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Paris Peace Conference and the New Era in International Relations

In this article, we explore the Paris Peace Conference of 1919 and the new era in international relations.
© University of Glasgow
Perhaps the best way to begin it – and to illustrate the novelty of the Paris Peace Conference of 1919 – is to look at three simple figures:
  • 166: the number of days Woodrow Wilson, then President of the United States, spent in Europe, away from the White House, in an attempt to build a new, post-war world order. By comparison, President Obama’s longest overseas trip to date has lasted for 10 days.
  • 250: the number of gallons of petrol used per day in the engines of the printing presses used for the reproduction of conference documents (as given by Sally Marks, Behind the Scenes at the Paris Peace Conference, The Journal of British Studies, vol. 9, 1970, 154, at 169).
  • 1,646: the number of meetings held by the various committees and commissions of the Paris Peace conference (as given by Henry Kissinger in Diplomacy, 232).

From Vienna to Paris

The Paris Peace Conference was by no means the first international meeting at which state representatives had tried to usher in a new era. One century earlier, from September 1814 to June 1815, Vienna had hosted a large gathering of statesmen and diplomats who sought to restore order to a war-torn continent. The Vienna Congress was an early example of international government.
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Le congrès de Vienne (1815) – an early attempt at international government
But the Paris Peace Conference aimed at international governance of a different, unprecedented, kind. The stakes were higher, the ambition greater, and the agenda larger. Where the Congress of Vienna had been largely a European affair, the focus of the Paris Peace Conference was global. While much of its work was devoted to European settlements, the Conference was dominated by an American President and attended by delegates from (amongst many other nations) Siam and Korea.
The Conference was convened after four years in which – as historian Margaret MacMillan describes it – ‘proud, rich Europe had torn itself to pieces’ (MacMillan, Paris 1919, p. xxv). It aimed to re-allocate spheres of influence in the Middle East, to discuss questions of racial equality, and to set up a world organisation to preside over international diplomacy. It accelerated the move from a Euro-centric to a universal order.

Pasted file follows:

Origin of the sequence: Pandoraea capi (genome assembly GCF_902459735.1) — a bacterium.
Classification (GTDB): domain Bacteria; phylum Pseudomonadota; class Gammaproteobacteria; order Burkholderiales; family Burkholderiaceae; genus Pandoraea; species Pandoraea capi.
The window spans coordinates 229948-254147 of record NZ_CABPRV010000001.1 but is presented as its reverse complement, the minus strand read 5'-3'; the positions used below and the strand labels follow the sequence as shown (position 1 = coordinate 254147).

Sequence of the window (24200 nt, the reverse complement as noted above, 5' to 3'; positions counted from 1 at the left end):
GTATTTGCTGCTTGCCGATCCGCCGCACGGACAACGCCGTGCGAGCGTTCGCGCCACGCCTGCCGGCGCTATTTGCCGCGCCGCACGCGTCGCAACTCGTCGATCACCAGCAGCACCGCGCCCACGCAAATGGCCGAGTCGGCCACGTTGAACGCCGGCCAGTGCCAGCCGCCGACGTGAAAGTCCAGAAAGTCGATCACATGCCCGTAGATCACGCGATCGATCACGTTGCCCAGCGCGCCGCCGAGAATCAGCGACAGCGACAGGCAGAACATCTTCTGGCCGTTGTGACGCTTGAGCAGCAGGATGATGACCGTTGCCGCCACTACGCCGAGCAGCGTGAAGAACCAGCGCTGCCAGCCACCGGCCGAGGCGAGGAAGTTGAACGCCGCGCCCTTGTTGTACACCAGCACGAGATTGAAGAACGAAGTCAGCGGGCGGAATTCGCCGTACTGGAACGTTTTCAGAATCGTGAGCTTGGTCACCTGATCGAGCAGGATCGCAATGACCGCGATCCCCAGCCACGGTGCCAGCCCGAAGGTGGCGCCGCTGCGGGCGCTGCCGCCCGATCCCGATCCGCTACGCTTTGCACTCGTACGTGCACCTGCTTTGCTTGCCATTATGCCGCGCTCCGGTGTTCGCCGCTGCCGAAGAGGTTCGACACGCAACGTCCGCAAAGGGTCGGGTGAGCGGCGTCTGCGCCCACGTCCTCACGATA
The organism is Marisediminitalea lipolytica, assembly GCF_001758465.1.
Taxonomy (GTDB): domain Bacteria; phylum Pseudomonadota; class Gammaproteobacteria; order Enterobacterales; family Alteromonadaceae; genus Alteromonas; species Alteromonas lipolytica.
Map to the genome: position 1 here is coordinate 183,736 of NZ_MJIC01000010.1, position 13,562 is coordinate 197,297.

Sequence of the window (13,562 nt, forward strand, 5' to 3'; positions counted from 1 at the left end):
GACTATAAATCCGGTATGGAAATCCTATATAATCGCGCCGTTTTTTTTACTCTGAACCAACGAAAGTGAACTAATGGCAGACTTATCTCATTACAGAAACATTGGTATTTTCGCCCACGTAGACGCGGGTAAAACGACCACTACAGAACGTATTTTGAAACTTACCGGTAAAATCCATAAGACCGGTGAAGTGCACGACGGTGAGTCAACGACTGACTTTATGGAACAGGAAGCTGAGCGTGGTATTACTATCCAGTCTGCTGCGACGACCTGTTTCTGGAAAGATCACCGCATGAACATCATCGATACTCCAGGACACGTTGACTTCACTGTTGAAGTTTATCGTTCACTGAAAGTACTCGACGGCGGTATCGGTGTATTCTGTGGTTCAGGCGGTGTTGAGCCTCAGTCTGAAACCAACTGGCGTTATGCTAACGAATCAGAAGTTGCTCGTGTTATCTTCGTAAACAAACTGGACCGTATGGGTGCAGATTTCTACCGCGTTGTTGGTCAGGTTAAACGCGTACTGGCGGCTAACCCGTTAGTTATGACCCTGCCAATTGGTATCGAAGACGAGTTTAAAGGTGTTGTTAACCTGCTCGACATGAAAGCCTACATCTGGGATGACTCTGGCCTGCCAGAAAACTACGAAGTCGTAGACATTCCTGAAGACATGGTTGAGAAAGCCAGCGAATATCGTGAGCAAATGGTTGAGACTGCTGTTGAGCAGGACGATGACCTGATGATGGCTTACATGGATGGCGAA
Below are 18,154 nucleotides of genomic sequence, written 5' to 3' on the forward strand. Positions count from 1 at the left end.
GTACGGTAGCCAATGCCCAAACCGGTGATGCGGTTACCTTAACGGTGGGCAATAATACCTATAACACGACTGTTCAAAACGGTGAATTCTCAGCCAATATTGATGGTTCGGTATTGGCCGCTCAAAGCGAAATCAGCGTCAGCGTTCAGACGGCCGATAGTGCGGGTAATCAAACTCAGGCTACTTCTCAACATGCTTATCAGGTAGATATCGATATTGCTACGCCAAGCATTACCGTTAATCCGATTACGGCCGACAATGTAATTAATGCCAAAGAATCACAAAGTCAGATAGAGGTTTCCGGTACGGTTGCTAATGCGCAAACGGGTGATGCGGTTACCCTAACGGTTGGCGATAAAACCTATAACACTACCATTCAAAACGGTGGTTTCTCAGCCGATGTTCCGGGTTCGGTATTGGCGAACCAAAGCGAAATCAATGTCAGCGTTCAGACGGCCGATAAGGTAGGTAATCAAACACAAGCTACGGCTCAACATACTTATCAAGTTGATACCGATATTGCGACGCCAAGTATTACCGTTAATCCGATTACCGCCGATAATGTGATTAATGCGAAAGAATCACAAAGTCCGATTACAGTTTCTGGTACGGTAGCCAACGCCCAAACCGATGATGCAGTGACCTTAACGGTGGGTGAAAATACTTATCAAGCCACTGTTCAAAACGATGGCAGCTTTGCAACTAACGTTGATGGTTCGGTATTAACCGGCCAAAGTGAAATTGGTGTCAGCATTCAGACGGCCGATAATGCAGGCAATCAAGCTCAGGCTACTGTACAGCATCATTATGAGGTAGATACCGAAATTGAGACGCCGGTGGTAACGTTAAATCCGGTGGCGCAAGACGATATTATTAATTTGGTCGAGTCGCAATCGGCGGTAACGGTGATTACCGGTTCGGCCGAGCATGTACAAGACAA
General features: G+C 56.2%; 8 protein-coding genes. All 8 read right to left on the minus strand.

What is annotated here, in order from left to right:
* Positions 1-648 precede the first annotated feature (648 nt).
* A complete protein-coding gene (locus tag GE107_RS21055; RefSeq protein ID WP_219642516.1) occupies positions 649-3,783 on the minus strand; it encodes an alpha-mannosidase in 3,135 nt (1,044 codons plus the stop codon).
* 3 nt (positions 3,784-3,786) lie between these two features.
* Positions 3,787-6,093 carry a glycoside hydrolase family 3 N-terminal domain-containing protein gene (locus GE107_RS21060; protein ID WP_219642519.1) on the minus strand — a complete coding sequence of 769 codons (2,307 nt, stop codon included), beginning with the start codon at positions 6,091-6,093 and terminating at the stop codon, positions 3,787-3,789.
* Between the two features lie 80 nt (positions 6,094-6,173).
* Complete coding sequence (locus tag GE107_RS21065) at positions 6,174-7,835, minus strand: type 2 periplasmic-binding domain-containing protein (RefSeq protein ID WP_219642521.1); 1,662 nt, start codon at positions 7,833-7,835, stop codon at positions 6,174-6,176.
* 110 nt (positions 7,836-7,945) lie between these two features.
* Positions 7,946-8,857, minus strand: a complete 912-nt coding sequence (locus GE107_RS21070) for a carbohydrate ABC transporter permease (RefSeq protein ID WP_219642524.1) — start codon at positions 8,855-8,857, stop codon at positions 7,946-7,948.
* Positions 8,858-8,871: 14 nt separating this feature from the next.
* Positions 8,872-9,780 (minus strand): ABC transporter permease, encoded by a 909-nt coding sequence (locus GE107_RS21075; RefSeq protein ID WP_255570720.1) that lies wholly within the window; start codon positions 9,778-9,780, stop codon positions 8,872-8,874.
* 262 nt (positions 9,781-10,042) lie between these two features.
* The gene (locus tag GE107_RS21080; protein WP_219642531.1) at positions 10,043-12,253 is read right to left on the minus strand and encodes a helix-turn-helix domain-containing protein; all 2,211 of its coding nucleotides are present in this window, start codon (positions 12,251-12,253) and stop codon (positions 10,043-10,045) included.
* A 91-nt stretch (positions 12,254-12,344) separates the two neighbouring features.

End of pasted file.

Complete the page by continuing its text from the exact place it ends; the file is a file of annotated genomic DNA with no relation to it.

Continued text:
Paris differed from Vienna in various other respects. National delegations were of a completely different scale. Whilst British Foreign Secretary Castlereagh had taken fourteen diplomats to Vienna in 1814, the British delegation to Paris in 1919 numbered 207 delegates (not to mention uncounted assistants and helpers). It included the Prime Minister and cabinet ministers; and occupied two large hotels, the Majestic and Astoria, plus flats rented by its leaders.
Paris 1919 was the largest international conference the world had ever seen: it marked the beginning of modern ‘summitry’, where diplomacy is considered ‘too important to be left to the diplomats’ (says David Reynolds) and public opinion becomes a relevant factor.

A new spirit?

But most importantly, Paris 1919 was different in that the delegates wanted to open a new chapter of international relations. While the Congress of Vienna today is widely perceived as a broadly successful settlement (perhaps even an iconic one), from the perspective of 1919 it symbolised the old way of going about international relations. Negotiations at Vienna had happened in secret, behind closed doors, with little regard to the wishes of the people. By contrast, Paris was meant to be an inclusive, an open and a transformative event: a peace to end all wars.
Nowhere is this expressed more poignantly than in the account of a British diplomat present at Paris. Harold Nicholson’s ‘Peacemaking 1919’ is a book we’ll return to often in this course, as it offers a first hand account and sharp judgments. But it also highlights the spirit in which the Paris Peace Conference began. Nicholson distances his contemporaries from the ‘pathetic aristocrats’ who had represented Great Britain in 1814:
“They had worked in secret. We, on the other hand, were committed to ‘open covenants openly arrived at’; there would be no such secrecy about proceedings: the peoples of the world would share in our every gesture of negotiation. […]
“We believed in nationalism, we believed in the self-determination of peoples. ‘Peoples and Provinces,’ so ran the ‘Four Principles’ of our Prophet [that is Woodrow Wilson – on whom much more later], ‘shall not be bartered about from sovereignty to sovereignty as if they were but chattels or pawns in the game.’ At the words ‘pawns’ and ‘chattels’ our lips curled in democratic scorn.
“Nor was this all. We were journeying to Paris, not merely to liquidate the war, but to found a new order in Europe. We were preparing not Peace only, but Eternal Peace. There was about us the halo of some divine mission. We must be alert, stern, righteous and ascetic. For we were bent on doing great, permanent and noble things.”
Eight decades later, this passage remains an eloquent summary of the ‘spirit’ of Paris, one that inspires and at the same time verges on hubris.
© University of Glasgow
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World War 1: Paris 1919 - A New World Order?

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